Very Little Practicality In Professional Advice

Funny. Lots of people today are getting their legal, medical, dental, and trade advice online. They are avoiding face to face professional input like the plague.

Why?

Interesting perspective from “advisers” on FOX news the last couple of days. Especially interesting when they’re giving advice for “average” people.

One, talking about a common legal predicament, the adviser said, “Get with a good lawyer for this.” It referred to something that would be ongoing. I guess the assumption is that the $300 to $500 per hour or more is just there for everybody to spend.

The other one was on health matters. The advice was to “sit down with your health care provider and …..” Really? When you see the endless complaints of people who go to their doctor for an appointment and wait 2 hours to get in?

When it takes hours to get help and hundreds of dollars for simple treatment, “sitting down” with a health care provider is not even in most people’s consideration.

I recently went to the dentist to have a crown cemented back on to a stub that had already had a root canal. The evaluation when he did it was, “We’ll probably need to do [this] and [this] and [this] which from experience I know will cost about $2000 for one tooth.

Advice from the dentist over the last few years was to begin routine “periodontal cleaning” instead of regular cleaning because of age and normal tooth and gum progression.

What does that mean? $3000 per cleaning. The finance manager actually gave me the rundown on how not starting this could result in eventual bodily degradation, including brain damage.

I cut the financial manager off with a clear verbal indication that I did not want anymore discussion with her about anything.

A couple of dental picks, a firm toothbrush, some hydrogen peroxide and some restoring mouthwash are the alternatives.

The serious necessity of being able to do it yourself:

The greatest indicator to me that “doing it yourself” is the best alternative for many people today was from the adoption of our daughter eight and a half years ago. It was a daunting process with a long, distorted legal trail that had to be traversed to make it happen.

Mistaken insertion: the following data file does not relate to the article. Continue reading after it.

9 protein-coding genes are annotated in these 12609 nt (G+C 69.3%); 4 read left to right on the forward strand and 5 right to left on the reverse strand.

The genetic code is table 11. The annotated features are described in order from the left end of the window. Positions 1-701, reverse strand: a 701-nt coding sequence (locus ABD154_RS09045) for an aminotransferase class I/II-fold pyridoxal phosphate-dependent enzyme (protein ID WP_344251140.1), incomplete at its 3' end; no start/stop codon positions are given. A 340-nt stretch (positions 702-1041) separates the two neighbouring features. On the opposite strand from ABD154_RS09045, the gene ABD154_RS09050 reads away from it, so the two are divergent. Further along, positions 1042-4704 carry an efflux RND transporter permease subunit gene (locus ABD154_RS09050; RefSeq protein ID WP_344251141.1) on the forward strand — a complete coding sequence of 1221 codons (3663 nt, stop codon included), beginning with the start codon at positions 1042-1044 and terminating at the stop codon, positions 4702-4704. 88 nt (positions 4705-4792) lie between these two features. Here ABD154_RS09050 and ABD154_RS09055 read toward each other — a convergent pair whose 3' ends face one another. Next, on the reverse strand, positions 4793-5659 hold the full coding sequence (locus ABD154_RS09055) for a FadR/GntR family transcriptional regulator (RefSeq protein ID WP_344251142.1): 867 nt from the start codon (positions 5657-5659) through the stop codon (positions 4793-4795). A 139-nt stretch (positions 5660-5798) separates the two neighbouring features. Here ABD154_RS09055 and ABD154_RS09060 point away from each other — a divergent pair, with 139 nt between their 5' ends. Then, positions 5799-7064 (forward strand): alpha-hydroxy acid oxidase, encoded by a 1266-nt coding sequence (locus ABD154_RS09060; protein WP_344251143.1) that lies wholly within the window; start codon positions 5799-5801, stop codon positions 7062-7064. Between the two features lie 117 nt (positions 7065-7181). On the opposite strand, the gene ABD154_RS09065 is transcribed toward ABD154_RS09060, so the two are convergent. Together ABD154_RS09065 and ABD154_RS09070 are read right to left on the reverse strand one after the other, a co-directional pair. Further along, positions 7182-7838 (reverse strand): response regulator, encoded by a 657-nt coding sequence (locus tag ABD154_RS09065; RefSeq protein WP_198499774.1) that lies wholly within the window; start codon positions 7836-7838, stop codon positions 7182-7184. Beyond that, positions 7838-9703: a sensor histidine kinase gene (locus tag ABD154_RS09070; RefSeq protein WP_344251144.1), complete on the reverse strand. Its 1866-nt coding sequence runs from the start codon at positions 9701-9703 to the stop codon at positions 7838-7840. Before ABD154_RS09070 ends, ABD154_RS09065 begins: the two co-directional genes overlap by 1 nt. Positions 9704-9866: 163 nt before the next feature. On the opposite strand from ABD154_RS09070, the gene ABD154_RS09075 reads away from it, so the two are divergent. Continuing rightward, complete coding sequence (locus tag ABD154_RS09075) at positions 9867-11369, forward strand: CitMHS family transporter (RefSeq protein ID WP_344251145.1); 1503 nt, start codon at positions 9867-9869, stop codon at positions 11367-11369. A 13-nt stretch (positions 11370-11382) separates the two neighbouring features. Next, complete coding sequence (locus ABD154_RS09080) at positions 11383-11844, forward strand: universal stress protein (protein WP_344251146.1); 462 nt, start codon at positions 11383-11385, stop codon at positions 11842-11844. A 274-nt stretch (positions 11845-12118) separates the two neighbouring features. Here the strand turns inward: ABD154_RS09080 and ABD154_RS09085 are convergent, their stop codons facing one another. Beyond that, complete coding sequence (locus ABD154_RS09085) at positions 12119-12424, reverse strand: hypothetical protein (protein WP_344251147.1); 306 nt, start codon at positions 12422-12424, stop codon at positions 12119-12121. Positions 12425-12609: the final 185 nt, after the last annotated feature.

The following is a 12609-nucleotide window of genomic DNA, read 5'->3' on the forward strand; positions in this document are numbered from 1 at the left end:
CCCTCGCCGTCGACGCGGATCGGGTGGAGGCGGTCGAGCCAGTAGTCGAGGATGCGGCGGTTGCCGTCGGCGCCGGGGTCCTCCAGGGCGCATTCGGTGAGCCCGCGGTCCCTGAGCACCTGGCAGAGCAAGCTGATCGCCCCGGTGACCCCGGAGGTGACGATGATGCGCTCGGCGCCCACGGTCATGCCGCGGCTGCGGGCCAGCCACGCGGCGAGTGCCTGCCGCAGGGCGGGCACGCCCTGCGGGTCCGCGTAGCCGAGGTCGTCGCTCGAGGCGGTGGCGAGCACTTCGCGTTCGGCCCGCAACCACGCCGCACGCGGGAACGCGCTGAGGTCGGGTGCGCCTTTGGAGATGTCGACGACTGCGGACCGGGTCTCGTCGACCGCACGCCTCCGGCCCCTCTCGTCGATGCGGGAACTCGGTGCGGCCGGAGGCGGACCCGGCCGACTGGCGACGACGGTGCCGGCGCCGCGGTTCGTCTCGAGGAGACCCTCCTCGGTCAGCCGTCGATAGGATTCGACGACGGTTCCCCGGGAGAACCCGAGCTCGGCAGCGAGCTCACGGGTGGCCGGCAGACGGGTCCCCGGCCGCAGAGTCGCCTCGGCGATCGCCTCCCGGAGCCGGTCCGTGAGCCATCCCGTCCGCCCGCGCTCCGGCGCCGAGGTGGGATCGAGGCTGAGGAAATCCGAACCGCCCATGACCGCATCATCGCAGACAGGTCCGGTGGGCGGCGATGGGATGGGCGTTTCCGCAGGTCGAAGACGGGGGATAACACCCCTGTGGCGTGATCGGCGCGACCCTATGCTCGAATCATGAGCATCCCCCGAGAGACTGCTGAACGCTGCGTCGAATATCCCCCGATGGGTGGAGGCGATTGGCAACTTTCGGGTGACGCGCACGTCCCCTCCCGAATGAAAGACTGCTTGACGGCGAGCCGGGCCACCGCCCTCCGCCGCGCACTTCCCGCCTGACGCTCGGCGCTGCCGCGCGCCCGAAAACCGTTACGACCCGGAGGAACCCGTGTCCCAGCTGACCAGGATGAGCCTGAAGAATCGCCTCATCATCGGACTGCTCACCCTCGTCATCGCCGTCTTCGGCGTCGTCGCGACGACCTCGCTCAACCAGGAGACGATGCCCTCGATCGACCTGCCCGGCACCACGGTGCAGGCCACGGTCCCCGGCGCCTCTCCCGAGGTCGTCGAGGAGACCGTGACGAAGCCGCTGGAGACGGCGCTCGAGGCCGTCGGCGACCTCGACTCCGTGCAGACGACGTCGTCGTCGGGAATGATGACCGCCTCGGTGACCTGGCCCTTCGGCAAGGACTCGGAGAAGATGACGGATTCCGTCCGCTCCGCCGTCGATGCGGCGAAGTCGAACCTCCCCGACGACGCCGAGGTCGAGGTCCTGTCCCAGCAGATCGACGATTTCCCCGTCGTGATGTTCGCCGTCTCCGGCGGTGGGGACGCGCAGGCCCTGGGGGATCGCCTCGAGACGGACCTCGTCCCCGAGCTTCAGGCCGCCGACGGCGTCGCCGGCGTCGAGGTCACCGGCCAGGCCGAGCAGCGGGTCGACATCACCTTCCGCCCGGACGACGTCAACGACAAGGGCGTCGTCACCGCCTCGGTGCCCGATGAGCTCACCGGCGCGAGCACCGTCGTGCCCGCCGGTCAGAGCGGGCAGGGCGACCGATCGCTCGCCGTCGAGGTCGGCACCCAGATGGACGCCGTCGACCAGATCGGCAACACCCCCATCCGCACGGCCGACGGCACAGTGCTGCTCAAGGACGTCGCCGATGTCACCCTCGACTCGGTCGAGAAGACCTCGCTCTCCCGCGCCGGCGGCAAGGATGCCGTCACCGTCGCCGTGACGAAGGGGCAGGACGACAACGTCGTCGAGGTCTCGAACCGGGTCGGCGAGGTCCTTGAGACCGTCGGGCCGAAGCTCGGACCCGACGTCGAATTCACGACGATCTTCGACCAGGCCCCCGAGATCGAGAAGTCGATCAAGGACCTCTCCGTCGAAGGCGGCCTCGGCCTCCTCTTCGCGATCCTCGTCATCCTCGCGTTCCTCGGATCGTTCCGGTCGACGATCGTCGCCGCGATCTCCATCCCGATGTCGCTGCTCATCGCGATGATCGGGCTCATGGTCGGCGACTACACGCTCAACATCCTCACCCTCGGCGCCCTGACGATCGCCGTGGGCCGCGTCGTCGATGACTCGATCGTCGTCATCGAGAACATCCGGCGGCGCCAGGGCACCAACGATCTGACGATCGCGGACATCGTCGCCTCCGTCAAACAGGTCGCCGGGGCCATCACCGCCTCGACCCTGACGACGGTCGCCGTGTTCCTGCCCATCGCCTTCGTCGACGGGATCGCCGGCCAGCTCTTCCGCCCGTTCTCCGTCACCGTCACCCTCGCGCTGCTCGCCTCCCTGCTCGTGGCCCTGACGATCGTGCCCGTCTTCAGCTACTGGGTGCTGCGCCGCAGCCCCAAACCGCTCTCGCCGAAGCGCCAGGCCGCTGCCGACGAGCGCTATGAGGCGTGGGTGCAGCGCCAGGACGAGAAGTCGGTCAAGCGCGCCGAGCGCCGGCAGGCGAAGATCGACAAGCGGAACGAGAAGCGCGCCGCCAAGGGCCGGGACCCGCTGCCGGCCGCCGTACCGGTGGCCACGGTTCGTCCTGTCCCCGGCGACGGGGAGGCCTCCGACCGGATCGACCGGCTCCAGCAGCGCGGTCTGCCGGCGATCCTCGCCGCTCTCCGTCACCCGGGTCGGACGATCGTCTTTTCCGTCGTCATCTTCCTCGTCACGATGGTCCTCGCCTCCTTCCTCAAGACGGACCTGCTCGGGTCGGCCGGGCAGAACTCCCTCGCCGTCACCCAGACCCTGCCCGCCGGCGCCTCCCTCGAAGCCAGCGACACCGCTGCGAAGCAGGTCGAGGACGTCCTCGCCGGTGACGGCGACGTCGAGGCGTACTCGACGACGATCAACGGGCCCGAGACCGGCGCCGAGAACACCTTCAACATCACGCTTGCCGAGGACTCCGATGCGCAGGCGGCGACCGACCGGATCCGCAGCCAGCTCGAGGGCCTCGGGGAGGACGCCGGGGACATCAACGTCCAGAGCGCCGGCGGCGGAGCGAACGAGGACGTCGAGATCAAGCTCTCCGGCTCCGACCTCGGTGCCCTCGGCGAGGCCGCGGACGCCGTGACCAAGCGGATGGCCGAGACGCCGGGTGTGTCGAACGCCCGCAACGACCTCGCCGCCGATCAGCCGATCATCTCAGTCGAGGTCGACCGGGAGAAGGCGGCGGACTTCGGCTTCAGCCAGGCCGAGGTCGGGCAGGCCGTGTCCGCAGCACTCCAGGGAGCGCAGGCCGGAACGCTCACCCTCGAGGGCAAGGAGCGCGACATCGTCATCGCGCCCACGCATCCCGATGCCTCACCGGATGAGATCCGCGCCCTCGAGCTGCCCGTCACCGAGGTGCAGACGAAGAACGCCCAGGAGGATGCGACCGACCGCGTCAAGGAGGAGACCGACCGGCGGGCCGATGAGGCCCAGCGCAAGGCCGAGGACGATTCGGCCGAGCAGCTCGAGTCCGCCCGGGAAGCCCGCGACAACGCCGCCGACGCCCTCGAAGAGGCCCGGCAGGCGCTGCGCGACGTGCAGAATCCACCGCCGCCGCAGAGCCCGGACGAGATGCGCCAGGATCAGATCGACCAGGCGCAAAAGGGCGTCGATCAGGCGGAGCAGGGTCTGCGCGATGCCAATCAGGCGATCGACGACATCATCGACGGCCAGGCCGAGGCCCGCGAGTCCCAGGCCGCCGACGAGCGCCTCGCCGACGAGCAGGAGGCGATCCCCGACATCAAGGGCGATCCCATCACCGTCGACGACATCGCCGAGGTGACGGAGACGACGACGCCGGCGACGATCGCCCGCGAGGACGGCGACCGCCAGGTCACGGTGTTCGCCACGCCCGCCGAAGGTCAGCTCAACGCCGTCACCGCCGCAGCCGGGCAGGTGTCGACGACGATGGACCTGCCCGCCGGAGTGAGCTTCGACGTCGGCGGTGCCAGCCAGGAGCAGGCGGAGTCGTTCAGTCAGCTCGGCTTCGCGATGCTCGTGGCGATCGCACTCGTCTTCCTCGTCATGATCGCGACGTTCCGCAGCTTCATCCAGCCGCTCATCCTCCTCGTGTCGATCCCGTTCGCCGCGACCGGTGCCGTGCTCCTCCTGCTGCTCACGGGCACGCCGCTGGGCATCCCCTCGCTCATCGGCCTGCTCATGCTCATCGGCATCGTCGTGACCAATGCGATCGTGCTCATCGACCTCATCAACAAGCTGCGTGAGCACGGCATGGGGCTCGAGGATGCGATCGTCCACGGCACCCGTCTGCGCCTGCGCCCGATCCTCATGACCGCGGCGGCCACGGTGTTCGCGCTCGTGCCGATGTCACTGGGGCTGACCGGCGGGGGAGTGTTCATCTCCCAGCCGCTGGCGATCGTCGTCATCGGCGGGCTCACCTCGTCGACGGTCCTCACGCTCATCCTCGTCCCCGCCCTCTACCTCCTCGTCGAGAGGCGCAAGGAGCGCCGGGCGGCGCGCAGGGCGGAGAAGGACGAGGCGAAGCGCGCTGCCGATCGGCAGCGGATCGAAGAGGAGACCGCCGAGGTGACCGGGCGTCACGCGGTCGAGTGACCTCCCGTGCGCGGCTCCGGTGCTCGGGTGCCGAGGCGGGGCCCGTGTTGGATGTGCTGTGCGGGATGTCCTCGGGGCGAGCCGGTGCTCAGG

We had to find missing fugitive relatives, a person who had died in Mexico and had to dig up all the particulars that had resulted from this winding trail from Arkansas to Texas into Mexico and back.

We did it ourselves. All our lawyer did was file the necessary papers and make the requisite court appearances that required a court officer.

The result?

An adoption that could have cost unknown thousands in investigative costs ended up costing us $450 in total legal fees. We would have given up our lives to adopt our daughter.

But the legal system doesn’t want your life. It wants your money.

And that was limited.

But we had time. We had knowledge. We had connections. We had determination. We used it all.

It resulted in the adoption of the girl that remains the love of our life.

What you better learn to do  first, is not to panic in the face of medical or legal evaluations. Get some understanding about your situation. Learn all you can about what you can do.

Then learn to take care of yourself as much as possible. Financially, the professionally provided alternatives are not available to the majority of people in the U.S.

At least not without emptying your bank accounts, maxing your credit cards and ultimately ruining your future.

Unfortunately, the word “professional” has become an excuse to charge for services in amounts far outside the ability of the majority of Americans. Somewhere there exists a reasonable medium. One that allows the professional to make a living commensurate with their training.

But also one that allows people to be able to get professional help without ruining the rest of their lives.

Conclusion: Don’t be afraid to go to legitimate sources online to find out how you can handle your own legal matters, health  and dental care, and other matters involving ponderous financial involvement. Then don’t be afraid to use that knowledge when you do have to work with a professional.